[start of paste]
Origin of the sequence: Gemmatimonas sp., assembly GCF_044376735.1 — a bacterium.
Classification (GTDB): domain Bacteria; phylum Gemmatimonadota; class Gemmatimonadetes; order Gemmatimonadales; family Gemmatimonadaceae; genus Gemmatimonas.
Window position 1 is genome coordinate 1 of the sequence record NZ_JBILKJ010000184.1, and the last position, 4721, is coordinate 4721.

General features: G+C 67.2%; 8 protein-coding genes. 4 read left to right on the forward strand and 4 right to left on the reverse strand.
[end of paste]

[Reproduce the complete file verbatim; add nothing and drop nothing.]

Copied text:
Origin of the sequence: Gemmatimonas sp., assembly GCF_044376735.1 — a bacterium.
Classification (GTDB): domain Bacteria; phylum Gemmatimonadota; class Gemmatimonadetes; order Gemmatimonadales; family Gemmatimonadaceae; genus Gemmatimonas.
Window position 1 is genome coordinate 1 of the sequence record NZ_JBILKJ010000184.1, and the last position, 4721, is coordinate 4721.

General features: G+C 67.2%; 8 protein-coding genes. 4 read left to right on the forward strand and 4 right to left on the reverse strand.